During our trip to Hawai’i, we wanted to spend a day outside of Honolulu. We’d been staying in Waikiki, AKA TouristWorld™, so we cruised up to the North Shore looking for great beaches and food.
Starting our Day
We headed up to Hale’iwa after stopping at Don Quijote for some quick bento breakfasts and coffee. Spam for the road: it’s a must. About an hour later, after passing the Dole pineapple plantation and heading through the middle of the island, we stopped in Hale’iwa. Hale’iwa is the main hub of the North Shore. We stopped here and did a bit of shopping and walking around, then headed towards Matsumoto’s Shave Ice to meet up with my friend (but sadly we didn’t get any shave ice!).
Kawai is a local on the North Shore and, as evidenced by him waving to everyone we saw and knowing each truck that drove by, he knows everyone here. He was able to throw us in his truck and take us to some of the best spots and local places I’d never visited before.
Everyone who is a mutual friend of ours and knew we were hanging out said the same thing: When you go to North Shore, Kawai’s going to take you to this one sushi place. He always does. And sure enough—he did! Banzai Sushi. Banzai Sushi is a cute-looking spot in the back of a parking lot, and we ate outside on the floor. No joke, this was some of the best food we ate all trip. The coconut shrimp actually had coconut taste, unlike the kind you get in Seattle, the avocado tempura was great, but the best thing was the Lemon Drop Roll. It’s a spicy tuna roll, topped with hamachi, lemon slices, and ponzu sauce. It was a delight. The spicy tuna and the citrus kick went so well together! Justin was a big fan of their goma-e as well. We also got the Red Dragon Roll, Gnarly Marley Roll, and the Banzai Roll. We ate a ton.
Big Wave Beaches
After lunch, Kawai took us towards Waimea Bay, turned at the Foodland in Pupukea, up the hill to the Pu’u O Mahuku Heiau. A heiau is a Hawai’ian temple, used for community gatherings, presenting offerings, worship, and other things. This one is the biggest left on O’ahu! We headed over to the ledge which overlooked all of Waimea Bay and Waimea Valley. From here, you can watch the big waves on the north end of the bay. Today they were “only” 10 feet.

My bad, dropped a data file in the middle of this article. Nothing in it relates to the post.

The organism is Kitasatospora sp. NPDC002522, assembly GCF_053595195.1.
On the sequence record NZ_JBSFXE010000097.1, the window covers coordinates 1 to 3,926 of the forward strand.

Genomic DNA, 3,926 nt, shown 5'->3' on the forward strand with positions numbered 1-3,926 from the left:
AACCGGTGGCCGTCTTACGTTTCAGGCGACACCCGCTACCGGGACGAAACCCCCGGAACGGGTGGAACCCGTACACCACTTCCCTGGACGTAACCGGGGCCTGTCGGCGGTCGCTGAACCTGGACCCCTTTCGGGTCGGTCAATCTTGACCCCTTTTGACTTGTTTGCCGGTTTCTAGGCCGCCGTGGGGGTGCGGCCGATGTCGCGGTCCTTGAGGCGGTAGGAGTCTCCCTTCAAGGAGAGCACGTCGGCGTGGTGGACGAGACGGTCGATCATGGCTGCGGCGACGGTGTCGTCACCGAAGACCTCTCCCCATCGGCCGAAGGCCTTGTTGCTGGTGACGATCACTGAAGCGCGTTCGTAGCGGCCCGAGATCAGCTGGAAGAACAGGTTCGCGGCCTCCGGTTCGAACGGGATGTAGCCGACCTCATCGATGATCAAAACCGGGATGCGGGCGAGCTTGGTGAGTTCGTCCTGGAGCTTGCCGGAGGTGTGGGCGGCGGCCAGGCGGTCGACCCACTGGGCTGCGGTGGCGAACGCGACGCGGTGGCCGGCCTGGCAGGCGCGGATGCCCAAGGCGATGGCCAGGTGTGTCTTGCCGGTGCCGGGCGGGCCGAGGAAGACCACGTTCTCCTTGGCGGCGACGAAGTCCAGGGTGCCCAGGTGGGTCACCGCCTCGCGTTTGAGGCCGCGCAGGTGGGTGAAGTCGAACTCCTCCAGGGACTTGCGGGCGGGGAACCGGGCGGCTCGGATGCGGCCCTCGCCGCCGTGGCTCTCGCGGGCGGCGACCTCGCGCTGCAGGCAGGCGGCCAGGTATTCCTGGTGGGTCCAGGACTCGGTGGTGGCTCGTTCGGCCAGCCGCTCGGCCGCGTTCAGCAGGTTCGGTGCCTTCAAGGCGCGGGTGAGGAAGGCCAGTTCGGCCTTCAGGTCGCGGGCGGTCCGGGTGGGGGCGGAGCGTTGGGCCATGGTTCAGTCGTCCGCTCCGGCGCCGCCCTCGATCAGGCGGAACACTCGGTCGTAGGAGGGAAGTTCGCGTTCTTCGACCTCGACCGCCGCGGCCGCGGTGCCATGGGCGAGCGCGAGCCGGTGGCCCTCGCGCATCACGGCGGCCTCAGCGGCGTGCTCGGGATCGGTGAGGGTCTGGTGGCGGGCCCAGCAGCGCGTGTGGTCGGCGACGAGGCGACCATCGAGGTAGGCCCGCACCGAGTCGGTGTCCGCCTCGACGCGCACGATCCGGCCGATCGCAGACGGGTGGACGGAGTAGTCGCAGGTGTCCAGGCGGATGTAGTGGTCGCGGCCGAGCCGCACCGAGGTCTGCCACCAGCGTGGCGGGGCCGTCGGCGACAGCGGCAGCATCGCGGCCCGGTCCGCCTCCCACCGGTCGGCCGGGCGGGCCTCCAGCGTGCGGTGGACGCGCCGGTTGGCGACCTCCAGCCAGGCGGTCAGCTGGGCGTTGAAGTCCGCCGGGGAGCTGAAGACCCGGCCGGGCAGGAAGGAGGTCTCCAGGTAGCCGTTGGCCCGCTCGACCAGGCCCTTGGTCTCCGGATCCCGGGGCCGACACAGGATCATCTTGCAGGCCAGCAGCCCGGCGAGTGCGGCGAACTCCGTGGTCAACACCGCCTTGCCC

Being at a sacred Hawai’ian spot as a haole and non-Hawai’ian was an interesting experience. I wasn’t very familiar with what heiaus were and how they were used while I was there, so I generally tried to be respectful and to not do anything too stupid. It was a beautiful spot and there were offerings that people had left there. Some people had left garbage, too, which was a total dick move on their parts.
From there, we headed over to Three Tables Beach, learned about Mary’s Garden at Shark’s Cove, aaaand decided we needed to eat more. Of course. So we made a pitstop at Crispy Grindz, a Brazilian food truck right up the road. We grabbed a coxinha and a few pastels and headed to Ehukai Beach to watch people try and surf the Banzai Pipeline.
We hung out here for a long time, just hanging out in the sand and eating. Watching people surf. It was nice. Hawai’i is nice. Everything is nice.
Kawai wanted to take us around the area a bit more, so we headed up into the hills. Along the drive, he was pointing out where Pete Carroll had a house, Kelly Slater, Billabong, and others did, too. He told us all about how native Hawai’ian groups and local residents have been resisting development to “keep the country country.” Land preservation is a big deal in the whole state, and there was a huge fight against adding in wind turbines, and expanding the Turtle Bay Resort, and other big development deals that would’ve brought in unsustainably large numbers of people, changing the character and history of the island.
Cruised on up to Sunset Beach after that, where they were holding the APP World Tour Sunset Beach 2017 stand-up paddleboarding championship. Justin tried to dip a toe in the water and instantly got yelled at. For good reason. (He’d die.) It was finally time to leave, which meant…time to meet Justin’s family in Hale’iwa to eat more!
But first! Kawai asked, “You guys like pie?” and, uhh, heck yeah we do, and so he drove us the opposite way over to Ted’s Bakery. He ordered a chocolate haupia pie, and we cut it up right there and ate a few slices. The pie has a layer of chocolate pudding, then a layer of haupia, and is topped with whipped cream. Justin just about lost his damn mind. He quickly proclaimed it to be the best pie he’s ever eaten, and said that it reminded him of Almond Joy—although the pie had nothing to do with almonds, it had everything to do with joy.
We finally got back to Hale’iwa and went to Honos Shrimp Truck with the whole crew. Honos is a Korean-owned shrimp truck that stands for “Hawai’i Ono Shrimp,” or Honos. We got a ton of food: the original butter garlic shrimp, a sweet and sour shrimp, the spicy shrimp, and a plate of kalbi. The North Shore is known for these trucks because there were a lot of big aquaculture farms, and their purveyors started selling freshly cooked shrimp from the sides of the passing roads.
Time to Head to Honolulu
The next time we’re in O’ahu, I’d love to spend a few days in North Shore, just hanging around the beach and relaxing away from the city for a bit. Hopefully it’ll be sooner rather than later!
Have you ever been to the North Shore? Where were your favorite spots?